Feb 28, 2017

Award Winning Whisky Distiller's Success Against Giant Beer Brand

Jim McEwan, a well-known multi award winning whisky distiller from the Isle of Islay has found himself in a legal battle with Charles Wells, the company behind McEwans lager, after they threatened to prevent his proposed whisky venture from taking off.

The owner of McEwans Lager remonstrated against the whisky maker trade marking his name for his prospective whisky brand. They believed there was an overlap with their mark, "McEwan's" which is registered in class 33 (amongst others) for alcoholic drinks including Scotch whisky, and that the two marks could be erroneously used thus causing a level of confusion in the minds of consumers. Charles Wells were concerned that Mr McEwan would subsequently benefit from consumers mistakenly believing that the two businesses were related and were concerned that their well-known brand, which has previously sponsored Glasgow Rangers football team, would be tarnished.

Their opposition was rejected when the UK intellectual Property Office (IPO) shunned the argument that the two brands would be confused with one another. The IPO held that the average consumer is educated at a level that would enable them to distinguish between these two marks.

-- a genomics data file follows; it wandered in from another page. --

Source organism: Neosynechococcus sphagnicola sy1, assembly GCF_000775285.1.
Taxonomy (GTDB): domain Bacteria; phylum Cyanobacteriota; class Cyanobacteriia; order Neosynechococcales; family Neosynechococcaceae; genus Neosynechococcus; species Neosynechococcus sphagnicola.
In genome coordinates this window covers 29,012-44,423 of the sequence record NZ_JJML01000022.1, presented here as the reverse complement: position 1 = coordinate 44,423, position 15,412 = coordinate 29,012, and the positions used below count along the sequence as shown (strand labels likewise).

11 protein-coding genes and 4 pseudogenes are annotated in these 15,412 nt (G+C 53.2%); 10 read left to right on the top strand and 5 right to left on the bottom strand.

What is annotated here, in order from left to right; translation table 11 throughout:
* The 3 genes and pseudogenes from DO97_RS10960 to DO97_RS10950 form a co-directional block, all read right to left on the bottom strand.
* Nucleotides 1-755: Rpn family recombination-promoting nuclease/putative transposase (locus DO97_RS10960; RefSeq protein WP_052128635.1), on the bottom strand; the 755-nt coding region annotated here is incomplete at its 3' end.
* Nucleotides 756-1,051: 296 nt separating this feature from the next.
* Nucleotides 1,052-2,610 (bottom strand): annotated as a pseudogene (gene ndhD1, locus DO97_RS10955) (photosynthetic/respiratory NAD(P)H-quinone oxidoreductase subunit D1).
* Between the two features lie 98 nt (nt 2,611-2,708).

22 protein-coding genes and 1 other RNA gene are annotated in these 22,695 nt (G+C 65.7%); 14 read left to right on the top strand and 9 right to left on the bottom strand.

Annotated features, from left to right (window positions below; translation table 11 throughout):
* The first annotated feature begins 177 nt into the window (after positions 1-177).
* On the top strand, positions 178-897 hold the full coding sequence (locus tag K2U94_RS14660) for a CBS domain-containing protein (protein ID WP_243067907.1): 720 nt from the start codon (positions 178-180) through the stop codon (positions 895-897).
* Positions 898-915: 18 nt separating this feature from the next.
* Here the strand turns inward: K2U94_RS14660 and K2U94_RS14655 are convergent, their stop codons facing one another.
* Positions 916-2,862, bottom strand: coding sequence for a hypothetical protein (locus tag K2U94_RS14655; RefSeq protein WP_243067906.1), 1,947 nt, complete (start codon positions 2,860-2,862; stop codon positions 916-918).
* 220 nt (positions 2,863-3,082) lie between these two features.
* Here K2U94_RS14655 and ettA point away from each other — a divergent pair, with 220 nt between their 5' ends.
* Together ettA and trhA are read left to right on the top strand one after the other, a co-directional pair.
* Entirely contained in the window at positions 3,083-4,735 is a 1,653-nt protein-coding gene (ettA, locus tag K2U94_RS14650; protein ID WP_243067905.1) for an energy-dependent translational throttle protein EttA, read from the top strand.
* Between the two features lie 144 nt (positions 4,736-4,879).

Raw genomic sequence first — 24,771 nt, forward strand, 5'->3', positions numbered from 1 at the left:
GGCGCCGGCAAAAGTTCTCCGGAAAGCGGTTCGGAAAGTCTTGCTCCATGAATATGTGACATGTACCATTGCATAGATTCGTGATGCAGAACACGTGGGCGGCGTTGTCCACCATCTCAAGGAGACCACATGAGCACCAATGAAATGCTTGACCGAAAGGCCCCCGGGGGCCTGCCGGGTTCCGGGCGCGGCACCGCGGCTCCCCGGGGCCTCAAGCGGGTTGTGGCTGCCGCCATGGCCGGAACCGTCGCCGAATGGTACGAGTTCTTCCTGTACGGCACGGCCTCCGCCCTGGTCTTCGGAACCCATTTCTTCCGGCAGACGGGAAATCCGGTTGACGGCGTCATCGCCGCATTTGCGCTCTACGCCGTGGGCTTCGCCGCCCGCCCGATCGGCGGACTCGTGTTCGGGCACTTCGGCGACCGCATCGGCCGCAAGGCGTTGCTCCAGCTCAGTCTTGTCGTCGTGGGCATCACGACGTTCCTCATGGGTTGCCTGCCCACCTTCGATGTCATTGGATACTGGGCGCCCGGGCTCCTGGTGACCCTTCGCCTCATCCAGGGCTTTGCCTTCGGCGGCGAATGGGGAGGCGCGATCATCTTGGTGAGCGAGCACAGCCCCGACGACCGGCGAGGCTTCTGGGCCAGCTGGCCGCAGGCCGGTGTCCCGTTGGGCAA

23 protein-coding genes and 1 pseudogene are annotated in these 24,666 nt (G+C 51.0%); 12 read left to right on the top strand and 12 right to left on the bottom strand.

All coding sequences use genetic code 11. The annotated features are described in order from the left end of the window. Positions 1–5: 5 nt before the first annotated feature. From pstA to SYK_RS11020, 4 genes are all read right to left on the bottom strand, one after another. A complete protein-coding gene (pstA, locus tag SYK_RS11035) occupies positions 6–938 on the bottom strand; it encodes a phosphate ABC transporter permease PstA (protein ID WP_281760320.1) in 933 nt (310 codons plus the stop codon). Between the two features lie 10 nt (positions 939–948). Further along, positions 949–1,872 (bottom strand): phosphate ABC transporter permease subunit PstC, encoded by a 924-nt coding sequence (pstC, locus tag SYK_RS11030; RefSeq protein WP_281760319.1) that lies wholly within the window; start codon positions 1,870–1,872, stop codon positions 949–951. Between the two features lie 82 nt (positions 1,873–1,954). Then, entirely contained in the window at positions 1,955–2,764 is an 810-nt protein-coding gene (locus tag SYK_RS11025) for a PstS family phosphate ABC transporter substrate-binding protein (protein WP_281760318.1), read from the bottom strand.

The IPO further found that, although the mark might cause you to think about the opponent's mark it was not enough to cause the consumer to believe that the marks were related or linked and therefore there would be no damage to the opponent's trade mark.  As well as refusing the opposition, Charles Wells were ordered to pay Mr McEwan's costs of the case.

This case demonstrates the importance of having a proactive strategy for protecting your IP, but one that is crucially flexible enough to adapt to the circumstances of any dispute. Commenting after the ruling Charles Wells had stated that once being made aware of Mr McEwan's applications they had objected to them in line with their 'standard practice'. They should have been aware however that their trade mark cannot stop somebody from using their own name on a product as Mr McEwan is doing in this instance. This opposition therefore seems to have been destined to fail regardless of any similarities between the two marks and Charles Wells would have been better in this instance deviating from their standard practice and trying to reach a commercial agreement with Mr McEwan that suited all parties.

Posted by: in: News, Trade Marks

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